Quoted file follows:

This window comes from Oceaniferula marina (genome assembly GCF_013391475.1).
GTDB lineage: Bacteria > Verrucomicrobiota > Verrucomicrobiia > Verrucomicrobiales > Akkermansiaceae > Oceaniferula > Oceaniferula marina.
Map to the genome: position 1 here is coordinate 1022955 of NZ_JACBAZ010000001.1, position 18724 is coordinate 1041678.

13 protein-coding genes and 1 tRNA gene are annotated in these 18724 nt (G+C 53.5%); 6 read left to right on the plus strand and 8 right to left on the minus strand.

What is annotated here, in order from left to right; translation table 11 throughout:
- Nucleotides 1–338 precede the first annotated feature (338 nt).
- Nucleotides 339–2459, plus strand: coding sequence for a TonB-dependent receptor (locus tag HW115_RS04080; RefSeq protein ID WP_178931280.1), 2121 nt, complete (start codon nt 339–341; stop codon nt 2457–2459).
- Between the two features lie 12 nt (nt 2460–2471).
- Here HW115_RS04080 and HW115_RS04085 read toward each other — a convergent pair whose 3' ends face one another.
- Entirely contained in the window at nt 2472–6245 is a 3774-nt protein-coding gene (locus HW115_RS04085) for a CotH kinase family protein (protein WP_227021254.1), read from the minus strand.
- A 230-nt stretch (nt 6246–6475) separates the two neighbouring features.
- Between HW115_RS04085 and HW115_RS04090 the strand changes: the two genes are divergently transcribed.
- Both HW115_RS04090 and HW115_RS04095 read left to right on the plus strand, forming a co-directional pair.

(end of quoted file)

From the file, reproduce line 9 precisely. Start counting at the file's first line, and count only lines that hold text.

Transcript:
- Here HW115_RS04080 and HW115_RS04085 read toward each other — a convergent pair whose 3' ends face one another.